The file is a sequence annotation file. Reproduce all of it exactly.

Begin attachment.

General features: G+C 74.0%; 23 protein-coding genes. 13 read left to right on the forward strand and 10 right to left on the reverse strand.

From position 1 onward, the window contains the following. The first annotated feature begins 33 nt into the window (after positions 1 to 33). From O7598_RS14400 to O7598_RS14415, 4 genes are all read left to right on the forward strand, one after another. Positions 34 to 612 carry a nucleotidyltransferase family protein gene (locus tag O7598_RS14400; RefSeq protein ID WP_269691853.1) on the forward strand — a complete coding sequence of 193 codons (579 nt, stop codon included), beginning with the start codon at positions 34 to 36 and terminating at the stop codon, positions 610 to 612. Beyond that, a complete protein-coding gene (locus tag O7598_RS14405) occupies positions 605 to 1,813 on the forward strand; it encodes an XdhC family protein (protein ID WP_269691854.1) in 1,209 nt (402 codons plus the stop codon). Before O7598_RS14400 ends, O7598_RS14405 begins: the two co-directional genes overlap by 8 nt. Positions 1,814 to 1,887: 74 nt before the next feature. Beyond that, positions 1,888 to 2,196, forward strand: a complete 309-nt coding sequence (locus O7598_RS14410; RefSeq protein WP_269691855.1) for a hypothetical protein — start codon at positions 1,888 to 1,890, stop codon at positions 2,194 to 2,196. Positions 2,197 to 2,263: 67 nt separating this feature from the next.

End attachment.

General features: G+C 74.0%; 23 protein-coding genes. 13 read left to right on the forward strand and 10 right to left on the reverse strand.

From position 1 onward, the window contains the following. The first annotated feature begins 33 nt into the window (after positions 1 to 33). From O7598_RS14400 to O7598_RS14415, 4 genes are all read left to right on the forward strand, one after another. Positions 34 to 612 carry a nucleotidyltransferase family protein gene (locus tag O7598_RS14400; RefSeq protein ID WP_269691853.1) on the forward strand — a complete coding sequence of 193 codons (579 nt, stop codon included), beginning with the start codon at positions 34 to 36 and terminating at the stop codon, positions 610 to 612. Beyond that, a complete protein-coding gene (locus tag O7598_RS14405) occupies positions 605 to 1,813 on the forward strand; it encodes an XdhC family protein (protein ID WP_269691854.1) in 1,209 nt (402 codons plus the stop codon). Before O7598_RS14400 ends, O7598_RS14405 begins: the two co-directional genes overlap by 8 nt. Positions 1,814 to 1,887: 74 nt before the next feature. Beyond that, positions 1,888 to 2,196, forward strand: a complete 309-nt coding sequence (locus O7598_RS14410; RefSeq protein WP_269691855.1) for a hypothetical protein — start codon at positions 1,888 to 1,890, stop codon at positions 2,194 to 2,196. Positions 2,197 to 2,263: 67 nt separating this feature from the next.